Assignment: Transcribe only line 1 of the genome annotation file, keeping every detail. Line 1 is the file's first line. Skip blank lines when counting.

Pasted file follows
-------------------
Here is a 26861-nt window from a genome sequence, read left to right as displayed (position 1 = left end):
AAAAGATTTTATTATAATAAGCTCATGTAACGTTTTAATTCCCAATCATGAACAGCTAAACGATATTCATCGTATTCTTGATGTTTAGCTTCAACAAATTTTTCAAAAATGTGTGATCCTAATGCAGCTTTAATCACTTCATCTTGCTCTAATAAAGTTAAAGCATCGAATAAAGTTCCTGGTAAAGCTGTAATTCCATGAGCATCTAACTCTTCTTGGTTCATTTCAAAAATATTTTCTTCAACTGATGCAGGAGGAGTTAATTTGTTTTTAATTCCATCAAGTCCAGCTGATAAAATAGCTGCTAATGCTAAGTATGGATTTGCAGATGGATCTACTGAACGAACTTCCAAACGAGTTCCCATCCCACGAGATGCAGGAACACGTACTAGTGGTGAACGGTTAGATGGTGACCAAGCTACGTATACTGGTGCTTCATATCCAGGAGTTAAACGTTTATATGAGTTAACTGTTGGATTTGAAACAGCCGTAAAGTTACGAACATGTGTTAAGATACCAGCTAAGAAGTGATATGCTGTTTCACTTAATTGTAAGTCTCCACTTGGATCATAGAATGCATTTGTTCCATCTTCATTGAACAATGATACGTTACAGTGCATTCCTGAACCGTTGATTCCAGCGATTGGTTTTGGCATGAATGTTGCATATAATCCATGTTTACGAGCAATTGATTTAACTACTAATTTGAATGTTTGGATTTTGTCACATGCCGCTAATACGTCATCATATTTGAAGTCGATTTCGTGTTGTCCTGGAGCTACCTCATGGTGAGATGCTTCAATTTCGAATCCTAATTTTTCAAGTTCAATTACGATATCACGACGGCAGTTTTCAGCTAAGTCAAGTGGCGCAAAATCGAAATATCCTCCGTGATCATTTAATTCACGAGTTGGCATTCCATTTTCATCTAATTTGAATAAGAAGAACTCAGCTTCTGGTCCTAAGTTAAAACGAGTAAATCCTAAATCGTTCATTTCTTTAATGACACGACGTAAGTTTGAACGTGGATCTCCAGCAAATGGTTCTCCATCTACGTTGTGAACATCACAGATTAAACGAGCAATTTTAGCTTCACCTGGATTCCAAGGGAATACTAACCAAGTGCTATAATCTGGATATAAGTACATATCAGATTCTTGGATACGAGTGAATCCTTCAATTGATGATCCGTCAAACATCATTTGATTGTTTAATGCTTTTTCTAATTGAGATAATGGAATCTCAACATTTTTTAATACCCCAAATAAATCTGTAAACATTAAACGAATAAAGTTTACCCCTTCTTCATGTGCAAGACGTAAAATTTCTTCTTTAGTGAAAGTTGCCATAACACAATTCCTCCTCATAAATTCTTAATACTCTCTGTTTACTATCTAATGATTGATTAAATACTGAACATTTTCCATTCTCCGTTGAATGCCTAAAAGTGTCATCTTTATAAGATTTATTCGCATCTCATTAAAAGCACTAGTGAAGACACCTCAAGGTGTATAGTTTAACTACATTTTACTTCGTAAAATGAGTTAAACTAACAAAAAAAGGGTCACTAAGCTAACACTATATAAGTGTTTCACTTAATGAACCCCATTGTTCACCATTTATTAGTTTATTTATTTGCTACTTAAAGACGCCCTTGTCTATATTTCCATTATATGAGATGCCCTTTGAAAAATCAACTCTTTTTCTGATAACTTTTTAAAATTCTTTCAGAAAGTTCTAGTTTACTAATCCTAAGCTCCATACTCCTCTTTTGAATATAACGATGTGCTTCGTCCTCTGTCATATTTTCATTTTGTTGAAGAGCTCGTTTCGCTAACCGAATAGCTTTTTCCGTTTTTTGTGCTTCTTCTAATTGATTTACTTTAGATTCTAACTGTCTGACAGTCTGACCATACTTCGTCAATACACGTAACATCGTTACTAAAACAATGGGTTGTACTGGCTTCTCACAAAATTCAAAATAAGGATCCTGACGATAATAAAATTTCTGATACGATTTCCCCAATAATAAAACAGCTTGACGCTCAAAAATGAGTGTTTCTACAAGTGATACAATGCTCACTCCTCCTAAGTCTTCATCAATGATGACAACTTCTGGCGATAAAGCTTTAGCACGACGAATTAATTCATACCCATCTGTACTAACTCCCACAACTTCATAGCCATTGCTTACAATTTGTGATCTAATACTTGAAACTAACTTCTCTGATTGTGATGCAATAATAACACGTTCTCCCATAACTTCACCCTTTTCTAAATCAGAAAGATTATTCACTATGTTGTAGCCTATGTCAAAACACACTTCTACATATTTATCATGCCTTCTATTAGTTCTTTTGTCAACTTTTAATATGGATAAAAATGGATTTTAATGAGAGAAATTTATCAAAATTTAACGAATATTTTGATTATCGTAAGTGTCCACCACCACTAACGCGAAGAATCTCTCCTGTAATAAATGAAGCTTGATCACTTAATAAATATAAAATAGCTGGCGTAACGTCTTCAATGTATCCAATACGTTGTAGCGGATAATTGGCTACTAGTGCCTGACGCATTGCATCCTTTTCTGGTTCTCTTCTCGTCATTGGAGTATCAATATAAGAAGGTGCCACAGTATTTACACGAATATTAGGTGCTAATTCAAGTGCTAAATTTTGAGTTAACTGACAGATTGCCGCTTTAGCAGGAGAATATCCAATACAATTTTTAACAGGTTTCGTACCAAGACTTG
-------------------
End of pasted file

Here is a 26861-nt window from a genome sequence, read left to right as displayed (position 1 = left end):